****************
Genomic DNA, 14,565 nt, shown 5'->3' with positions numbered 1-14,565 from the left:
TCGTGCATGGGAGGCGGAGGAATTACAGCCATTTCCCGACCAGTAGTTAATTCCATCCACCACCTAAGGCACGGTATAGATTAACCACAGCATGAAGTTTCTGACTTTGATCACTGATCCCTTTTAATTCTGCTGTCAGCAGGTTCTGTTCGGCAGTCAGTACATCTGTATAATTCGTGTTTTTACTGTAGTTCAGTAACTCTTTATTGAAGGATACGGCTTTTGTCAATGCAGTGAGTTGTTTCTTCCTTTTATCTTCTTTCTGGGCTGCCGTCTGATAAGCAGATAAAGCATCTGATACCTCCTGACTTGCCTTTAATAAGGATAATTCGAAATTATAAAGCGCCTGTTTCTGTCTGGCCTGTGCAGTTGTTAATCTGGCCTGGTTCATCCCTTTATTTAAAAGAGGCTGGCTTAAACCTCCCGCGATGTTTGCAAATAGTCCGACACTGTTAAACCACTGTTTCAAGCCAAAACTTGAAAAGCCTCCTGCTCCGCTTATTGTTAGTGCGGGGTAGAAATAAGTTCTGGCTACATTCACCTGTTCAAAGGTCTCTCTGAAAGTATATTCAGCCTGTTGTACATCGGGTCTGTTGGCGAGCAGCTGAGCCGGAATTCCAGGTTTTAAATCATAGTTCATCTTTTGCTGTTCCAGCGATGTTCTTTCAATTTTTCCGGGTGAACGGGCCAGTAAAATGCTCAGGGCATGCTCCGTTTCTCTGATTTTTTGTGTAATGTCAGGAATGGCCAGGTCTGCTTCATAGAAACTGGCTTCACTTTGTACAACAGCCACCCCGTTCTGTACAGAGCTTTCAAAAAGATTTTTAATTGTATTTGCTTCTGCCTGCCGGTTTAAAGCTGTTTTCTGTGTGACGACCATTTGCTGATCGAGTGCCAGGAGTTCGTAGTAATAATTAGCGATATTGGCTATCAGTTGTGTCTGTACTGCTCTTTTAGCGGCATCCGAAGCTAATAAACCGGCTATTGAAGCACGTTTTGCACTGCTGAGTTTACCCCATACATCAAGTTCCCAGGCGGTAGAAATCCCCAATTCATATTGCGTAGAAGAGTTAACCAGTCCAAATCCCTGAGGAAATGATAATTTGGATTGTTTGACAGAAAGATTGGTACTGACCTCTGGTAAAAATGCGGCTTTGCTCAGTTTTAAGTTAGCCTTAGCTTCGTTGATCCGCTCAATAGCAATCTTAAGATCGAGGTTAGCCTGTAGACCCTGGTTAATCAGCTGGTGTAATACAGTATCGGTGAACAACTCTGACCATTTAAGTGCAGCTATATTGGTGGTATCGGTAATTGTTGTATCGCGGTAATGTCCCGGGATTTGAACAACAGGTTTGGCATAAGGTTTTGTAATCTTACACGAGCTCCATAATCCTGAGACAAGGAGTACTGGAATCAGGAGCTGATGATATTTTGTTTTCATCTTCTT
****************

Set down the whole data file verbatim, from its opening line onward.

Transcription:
Genomic DNA, 14,565 nt, shown 5'->3' with positions numbered 1-14,565 from the left:
TCGTGCATGGGAGGCGGAGGAATTACAGCCATTTCCCGACCAGTAGTTAATTCCATCCACCACCTAAGGCACGGTATAGATTAACCACAGCATGAAGTTTCTGACTTTGATCACTGATCCCTTTTAATTCTGCTGTCAGCAGGTTCTGTTCGGCAGTCAGTACATCTGTATAATTCGTGTTTTTACTGTAGTTCAGTAACTCTTTATTGAAGGATACGGCTTTTGTCAATGCAGTGAGTTGTTTCTTCCTTTTATCTTCTTTCTGGGCTGCCGTCTGATAAGCAGATAAAGCATCTGATACCTCCTGACTTGCCTTTAATAAGGATAATTCGAAATTATAAAGCGCCTGTTTCTGTCTGGCCTGTGCAGTTGTTAATCTGGCCTGGTTCATCCCTTTATTTAAAAGAGGCTGGCTTAAACCTCCCGCGATGTTTGCAAATAGTCCGACACTGTTAAACCACTGTTTCAAGCCAAAACTTGAAAAGCCTCCTGCTCCGCTTATTGTTAGTGCGGGGTAGAAATAAGTTCTGGCTACATTCACCTGTTCAAAGGTCTCTCTGAAAGTATATTCAGCCTGTTGTACATCGGGTCTGTTGGCGAGCAGCTGAGCCGGAATTCCAGGTTTTAAATCATAGTTCATCTTTTGCTGTTCCAGCGATGTTCTTTCAATTTTTCCGGGTGAACGGGCCAGTAAAATGCTCAGGGCATGCTCCGTTTCTCTGATTTTTTGTGTAATGTCAGGAATGGCCAGGTCTGCTTCATAGAAACTGGCTTCACTTTGTACAACAGCCACCCCGTTCTGTACAGAGCTTTCAAAAAGATTTTTAATTGTATTTGCTTCTGCCTGCCGGTTTAAAGCTGTTTTCTGTGTGACGACCATTTGCTGATCGAGTGCCAGGAGTTCGTAGTAATAATTAGCGATATTGGCTATCAGTTGTGTCTGTACTGCTCTTTTAGCGGCATCCGAAGCTAATAAACCGGCTATTGAAGCACGTTTTGCACTGCTGAGTTTACCCCATACATCAAGTTCCCAGGCGGTAGAAATCCCCAATTCATATTGCGTAGAAGAGTTAACCAGTCCAAATCCCTGAGGAAATGATAATTTGGATTGTTTGACAGAAAGATTGGTACTGACCTCTGGTAAAAATGCGGCTTTGCTCAGTTTTAAGTTAGCCTTAGCTTCGTTGATCCGCTCAATAGCAATCTTAAGATCGAGGTTAGCCTGTAGACCCTGGTTAATCAGCTGGTGTAATACAGTATCGGTGAACAACTCTGACCATTTAAGTGCAGCTATATTGGTGGTATCGGTAATTGTTGTATCGCGGTAATGTCCCGGGATTTGAACAACAGGTTTGGCATAAGGTTTTGTAATCTTACACGAGCTCCATAATCCTGAGACAAGGAGTACTGGAATCAGGAGCTGATGATATTTTGTTTTCATCTTCTT